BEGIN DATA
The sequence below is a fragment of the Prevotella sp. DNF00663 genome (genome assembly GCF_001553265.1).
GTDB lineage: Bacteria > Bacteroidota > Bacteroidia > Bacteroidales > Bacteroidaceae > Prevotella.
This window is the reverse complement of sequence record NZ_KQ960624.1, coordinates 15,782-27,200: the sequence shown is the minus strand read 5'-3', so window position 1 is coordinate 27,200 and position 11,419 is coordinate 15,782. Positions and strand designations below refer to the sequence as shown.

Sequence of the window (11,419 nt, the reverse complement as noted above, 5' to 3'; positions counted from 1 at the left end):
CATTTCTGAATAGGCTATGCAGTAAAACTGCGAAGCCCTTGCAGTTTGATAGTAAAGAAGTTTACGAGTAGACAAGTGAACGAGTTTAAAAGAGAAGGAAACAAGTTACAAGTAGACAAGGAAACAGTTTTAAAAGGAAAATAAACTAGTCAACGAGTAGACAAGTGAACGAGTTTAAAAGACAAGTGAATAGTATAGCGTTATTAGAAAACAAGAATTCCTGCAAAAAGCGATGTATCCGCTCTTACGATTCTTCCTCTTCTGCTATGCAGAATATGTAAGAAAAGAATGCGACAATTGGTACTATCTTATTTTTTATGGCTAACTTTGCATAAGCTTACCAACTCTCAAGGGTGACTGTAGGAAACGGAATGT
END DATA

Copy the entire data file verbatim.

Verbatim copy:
The sequence below is a fragment of the Prevotella sp. DNF00663 genome (genome assembly GCF_001553265.1).
GTDB lineage: Bacteria > Bacteroidota > Bacteroidia > Bacteroidales > Bacteroidaceae > Prevotella.
This window is the reverse complement of sequence record NZ_KQ960624.1, coordinates 15,782-27,200: the sequence shown is the minus strand read 5'-3', so window position 1 is coordinate 27,200 and position 11,419 is coordinate 15,782. Positions and strand designations below refer to the sequence as shown.

Sequence of the window (11,419 nt, the reverse complement as noted above, 5' to 3'; positions counted from 1 at the left end):
CATTTCTGAATAGGCTATGCAGTAAAACTGCGAAGCCCTTGCAGTTTGATAGTAAAGAAGTTTACGAGTAGACAAGTGAACGAGTTTAAAAGAGAAGGAAACAAGTTACAAGTAGACAAGGAAACAGTTTTAAAAGGAAAATAAACTAGTCAACGAGTAGACAAGTGAACGAGTTTAAAAGACAAGTGAATAGTATAGCGTTATTAGAAAACAAGAATTCCTGCAAAAAGCGATGTATCCGCTCTTACGATTCTTCCTCTTCTGCTATGCAGAATATGTAAGAAAAGAATGCGACAATTGGTACTATCTTATTTTTTATGGCTAACTTTGCATAAGCTTACCAACTCTCAAGGGTGACTGTAGGAAACGGAATGT